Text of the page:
Tokyo 2020 has today received a boost with Japan enacting a law that will see the promotion of anti-doping activity across all sports.
This legislation, enacted at a plenary session of the House of Councilors of Japan, establishes a legal framework for anti-doping measures - something which Tokyo 2020 President Yoshirō Mori says has been "called for globally, and will boost anti-doping activities in Japan".
It will also make it possible for the Japan Anti-Doping Agency, the Japan Sport Council and public authorities to share information and implement anti-doping measures more effectively.
"With the help of related parties, we will continue our best effort to prepare for a Tokyo 2020 Games where athletes can compete on a level playing field," Mori said.
The passing of the law comes less than a month after two-time backstroke swimming world champion Junya Koga was removed from the Japanese squad for the Asian Games after failing a drugs test.
The failure marked another blemish on Japan's previously good anti-doping record in the build-up to Tokyo 2020.
Tokyo bid officials claimed in 2013 that no Japanese athlete had been implicated in a doping scandal in the latter stages of a contest against Istanbul and Madrid - bids from two countries who had each faced a multitude of failures.
But Japanese kayaker Yasuhiro Suzuki was banned for eight years in January after he admitted spiking a rival's drink with an outlawed substance.
Suzuki laced Seiji Komatsu's bottle of water with an anabolic steroid to ensure he failed a drugs test at the Canoe Sprint Japan Championships last year.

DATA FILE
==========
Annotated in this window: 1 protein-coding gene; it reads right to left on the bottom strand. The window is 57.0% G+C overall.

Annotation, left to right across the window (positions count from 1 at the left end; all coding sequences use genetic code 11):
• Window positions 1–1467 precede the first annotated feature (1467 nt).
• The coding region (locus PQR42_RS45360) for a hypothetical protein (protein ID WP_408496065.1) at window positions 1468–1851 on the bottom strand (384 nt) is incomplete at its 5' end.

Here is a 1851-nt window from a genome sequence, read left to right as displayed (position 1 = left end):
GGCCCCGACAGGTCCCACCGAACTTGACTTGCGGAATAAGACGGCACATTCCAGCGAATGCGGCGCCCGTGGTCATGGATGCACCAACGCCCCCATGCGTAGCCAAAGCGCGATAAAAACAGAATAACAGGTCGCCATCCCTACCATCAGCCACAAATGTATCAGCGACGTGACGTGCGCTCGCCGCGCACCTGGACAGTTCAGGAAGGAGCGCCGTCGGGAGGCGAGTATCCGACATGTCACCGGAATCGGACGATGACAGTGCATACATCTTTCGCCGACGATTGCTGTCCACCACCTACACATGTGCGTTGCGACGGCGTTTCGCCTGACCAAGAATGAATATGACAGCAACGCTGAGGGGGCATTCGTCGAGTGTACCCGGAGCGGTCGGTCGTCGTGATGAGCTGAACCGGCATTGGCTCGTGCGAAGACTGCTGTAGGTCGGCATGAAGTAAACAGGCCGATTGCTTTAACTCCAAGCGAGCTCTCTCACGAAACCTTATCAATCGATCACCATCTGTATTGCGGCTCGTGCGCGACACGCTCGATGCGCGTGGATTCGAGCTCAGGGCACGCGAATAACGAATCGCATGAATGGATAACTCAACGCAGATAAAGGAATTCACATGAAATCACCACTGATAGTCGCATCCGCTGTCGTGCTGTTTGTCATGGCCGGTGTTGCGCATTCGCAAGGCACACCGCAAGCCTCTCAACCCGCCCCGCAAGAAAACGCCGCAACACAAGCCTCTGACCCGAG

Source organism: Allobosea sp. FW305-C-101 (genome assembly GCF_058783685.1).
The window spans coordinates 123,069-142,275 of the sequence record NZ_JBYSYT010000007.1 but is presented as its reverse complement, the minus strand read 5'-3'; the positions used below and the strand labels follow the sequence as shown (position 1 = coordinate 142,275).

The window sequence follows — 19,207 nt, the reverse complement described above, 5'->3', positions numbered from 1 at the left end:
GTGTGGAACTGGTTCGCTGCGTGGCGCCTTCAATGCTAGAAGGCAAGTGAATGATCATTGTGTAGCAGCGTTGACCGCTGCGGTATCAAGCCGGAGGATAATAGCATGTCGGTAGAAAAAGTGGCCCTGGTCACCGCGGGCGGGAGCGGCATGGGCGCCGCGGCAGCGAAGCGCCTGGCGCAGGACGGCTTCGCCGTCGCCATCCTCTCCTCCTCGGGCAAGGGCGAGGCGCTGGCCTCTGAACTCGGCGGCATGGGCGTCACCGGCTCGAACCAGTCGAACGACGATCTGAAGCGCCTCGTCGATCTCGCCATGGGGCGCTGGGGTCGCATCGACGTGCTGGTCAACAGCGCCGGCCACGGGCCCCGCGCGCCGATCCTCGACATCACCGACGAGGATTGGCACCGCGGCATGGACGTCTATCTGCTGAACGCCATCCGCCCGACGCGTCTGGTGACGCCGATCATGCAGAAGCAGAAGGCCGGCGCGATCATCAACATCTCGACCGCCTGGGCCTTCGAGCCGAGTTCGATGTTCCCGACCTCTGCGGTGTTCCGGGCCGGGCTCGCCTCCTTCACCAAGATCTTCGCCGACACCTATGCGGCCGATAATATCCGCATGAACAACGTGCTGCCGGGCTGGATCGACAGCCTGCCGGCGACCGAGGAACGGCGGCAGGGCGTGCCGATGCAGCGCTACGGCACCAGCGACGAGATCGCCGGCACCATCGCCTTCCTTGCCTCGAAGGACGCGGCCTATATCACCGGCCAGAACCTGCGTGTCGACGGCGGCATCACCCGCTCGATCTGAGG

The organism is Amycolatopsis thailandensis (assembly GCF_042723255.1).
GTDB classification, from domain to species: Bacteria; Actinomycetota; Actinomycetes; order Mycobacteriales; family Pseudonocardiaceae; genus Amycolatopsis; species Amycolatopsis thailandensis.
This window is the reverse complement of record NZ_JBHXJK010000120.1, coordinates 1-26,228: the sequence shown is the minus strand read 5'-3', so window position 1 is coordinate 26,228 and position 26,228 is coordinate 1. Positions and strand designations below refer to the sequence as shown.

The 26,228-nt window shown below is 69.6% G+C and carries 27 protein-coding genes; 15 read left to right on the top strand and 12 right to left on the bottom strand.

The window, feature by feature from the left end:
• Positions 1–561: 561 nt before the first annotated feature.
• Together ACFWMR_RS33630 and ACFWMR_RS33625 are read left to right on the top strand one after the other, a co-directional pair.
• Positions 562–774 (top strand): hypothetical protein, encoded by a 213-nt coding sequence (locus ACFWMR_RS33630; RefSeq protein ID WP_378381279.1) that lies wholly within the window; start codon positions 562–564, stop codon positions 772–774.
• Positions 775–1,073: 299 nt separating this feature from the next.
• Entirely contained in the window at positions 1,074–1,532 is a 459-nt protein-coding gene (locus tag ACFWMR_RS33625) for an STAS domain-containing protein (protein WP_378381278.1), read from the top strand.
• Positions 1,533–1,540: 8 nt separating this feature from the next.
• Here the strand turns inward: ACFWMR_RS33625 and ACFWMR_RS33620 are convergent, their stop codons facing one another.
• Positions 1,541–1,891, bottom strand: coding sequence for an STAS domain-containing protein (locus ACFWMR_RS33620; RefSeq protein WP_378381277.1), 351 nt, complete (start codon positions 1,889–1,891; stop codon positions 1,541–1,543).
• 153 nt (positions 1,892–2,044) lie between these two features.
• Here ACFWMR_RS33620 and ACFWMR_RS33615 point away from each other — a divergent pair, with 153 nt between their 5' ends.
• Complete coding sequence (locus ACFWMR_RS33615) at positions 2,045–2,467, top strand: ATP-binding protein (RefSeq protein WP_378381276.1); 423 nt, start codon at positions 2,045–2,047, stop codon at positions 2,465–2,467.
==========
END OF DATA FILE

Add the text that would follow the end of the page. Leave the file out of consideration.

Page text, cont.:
Japanese short-track speed skater Kei Saito then became the first athlete embroiled in a doping scandal during the Winter Olympic Games in Pyeongchang in February.
Saito failed an out-of-competition test for banned masking agent acetazolamide on February 4 and was withdrawn from the Games without competing.
In another boost for Tokyo 2020 today, the Japanese Parliament has enacted a law to move some national holidays to days linked to Tokyo 2020 Olympic Ceremonies in an attempt to ease traffic congestion in the Metropolitan area.
Kyodo News reports that under the revised law, July 23, the eve of the Games, July 24, the day of the Opening Ceremony and August 10, the day after the Closing Ceremony, will be made holidays for 2020.
A number of important guests, including foreign dignitaries, are expected to travel to and from Japan on those dates.
"The resulting inclusion of special measures in the Japanese Radio Law and in current national legislation governing public holidays takes into account the likely impact of the Opening Ceremony on people’s schedules, and is a significant step towards the smooth implementation of the Tokyo 2020 Games," Mori said.
"We would accordingly like to express our gratitude to everyone who has worked on this legislation.
"We will continue to work with all related parties with the aim of hosting a smooth and safe Games."
A recent study warned that Tokyo hosting the 2020 Olympic and Paralympic Games could cause "fatal congestion" on the Japanese capital's famed subway system.
The study, conducted by Professor Azuma Taguchi of Tokyo's Chuo University, also claimed some of the key lines on the network could be "paralysed" during the event because of overcrowding.
Stations near to Games venues will be the most affected, according to Taguchi, who predicted a 10 to 20 per cent increase in the number of passengers at major transfer points.
Concerns over congestion on the subway network in Tokyo have been exacerbated by the high volume of commuters who use it already on a daily basis, with carriages heaving full of passengers a regular occurrence.
The study, which used mathematical model to predict the flow of passengers on a hypothetical day during the Olympic Games, said 1.3 million fans could add to the eight million commuters on the network, raising additional challenges for the system.